New York’s construction death registry aims to protect workers

| Mar 17, 2021 | Construction Accidents

Construction is one of the most dangerous professions a person can pursue. Despite New York having stricter rules than many other states, dozens of construction workers die in any given year in our state.

Increased safety requirements and training obligations for construction companies have done little to protect the workers who help build and repair buildings across the state. Now, in its most recent efforts to protect construction workers, New York has enacted a new law that will expand mandated reporting to a state registry for deaths that occur on the job in construction.

What did New York Senate Bill S1302 change?

Signing into law on February 16, Senate Bill S1302 addresses discrepancies in different counties about construction death reporting. It also changed the language in the registry reporting requirements so that companies couldn’t avoid their obligations because the death didn’t involve a direct-hire employee.

The language in the new law mandates that companies report fatality involving direct employees, contracted employees, subcontracted employees, independent contractors, temporary workers, contingency workers, apprentices, interns, volunteers and anyone else with a business-related purpose on a job site.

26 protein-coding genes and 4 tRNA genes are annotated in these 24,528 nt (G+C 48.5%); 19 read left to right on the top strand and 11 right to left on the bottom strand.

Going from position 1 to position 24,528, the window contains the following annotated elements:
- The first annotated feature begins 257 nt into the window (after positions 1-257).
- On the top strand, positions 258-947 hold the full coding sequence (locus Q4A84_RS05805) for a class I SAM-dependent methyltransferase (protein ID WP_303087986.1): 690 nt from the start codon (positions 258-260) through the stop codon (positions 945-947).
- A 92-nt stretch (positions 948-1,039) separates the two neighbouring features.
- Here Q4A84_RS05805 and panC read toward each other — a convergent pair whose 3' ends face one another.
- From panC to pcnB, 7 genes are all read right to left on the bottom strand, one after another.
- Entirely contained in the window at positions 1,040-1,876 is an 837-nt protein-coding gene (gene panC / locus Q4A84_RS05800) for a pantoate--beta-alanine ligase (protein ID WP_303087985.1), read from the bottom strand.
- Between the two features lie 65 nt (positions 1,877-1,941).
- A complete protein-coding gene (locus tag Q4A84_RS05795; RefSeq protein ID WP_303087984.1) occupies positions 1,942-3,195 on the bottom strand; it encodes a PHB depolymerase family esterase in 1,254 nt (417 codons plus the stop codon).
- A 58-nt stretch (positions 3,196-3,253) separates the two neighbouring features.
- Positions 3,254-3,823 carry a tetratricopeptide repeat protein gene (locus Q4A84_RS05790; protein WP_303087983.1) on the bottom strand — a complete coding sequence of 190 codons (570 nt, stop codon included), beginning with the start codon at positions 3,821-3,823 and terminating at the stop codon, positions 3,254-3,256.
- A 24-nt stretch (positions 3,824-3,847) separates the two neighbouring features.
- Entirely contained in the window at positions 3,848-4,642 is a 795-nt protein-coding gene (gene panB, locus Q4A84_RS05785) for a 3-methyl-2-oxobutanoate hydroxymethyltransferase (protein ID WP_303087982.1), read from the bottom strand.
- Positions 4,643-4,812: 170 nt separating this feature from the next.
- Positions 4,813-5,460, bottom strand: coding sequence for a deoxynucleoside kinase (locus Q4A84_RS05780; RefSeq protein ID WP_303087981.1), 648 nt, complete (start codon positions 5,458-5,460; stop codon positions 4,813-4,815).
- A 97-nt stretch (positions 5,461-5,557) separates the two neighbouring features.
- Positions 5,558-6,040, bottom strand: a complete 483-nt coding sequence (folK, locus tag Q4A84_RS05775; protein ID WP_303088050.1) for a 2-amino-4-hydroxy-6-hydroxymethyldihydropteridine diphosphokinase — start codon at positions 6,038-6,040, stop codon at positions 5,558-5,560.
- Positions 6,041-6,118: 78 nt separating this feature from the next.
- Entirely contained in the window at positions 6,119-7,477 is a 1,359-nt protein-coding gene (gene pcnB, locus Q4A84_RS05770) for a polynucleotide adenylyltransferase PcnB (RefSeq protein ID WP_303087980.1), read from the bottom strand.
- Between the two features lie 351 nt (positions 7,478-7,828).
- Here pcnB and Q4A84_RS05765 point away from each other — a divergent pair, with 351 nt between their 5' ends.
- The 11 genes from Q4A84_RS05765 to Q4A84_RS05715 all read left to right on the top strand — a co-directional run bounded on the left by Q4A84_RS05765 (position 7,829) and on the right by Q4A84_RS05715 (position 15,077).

How will this new law help workers?

A registry can be a valuable tool to help the state set better rules in the future. With a centralized registry tracking worker fatalities, it is easier for the state to identify patterns in the companies, projects and employees involved in such tragedies.

Additionally, businesses can no longer use questionable employment practices to avoid reporting obligations after an accident on a job site, and new laws may take shape as the data collected informs lawmakers about the real-world risks of construction professionals.

If you or a loved one has been injured on the job, it’s essential that you get the compensation you need to cover medical bills, lost wages and other financial losses as well as damages. An experienced attorney can help.

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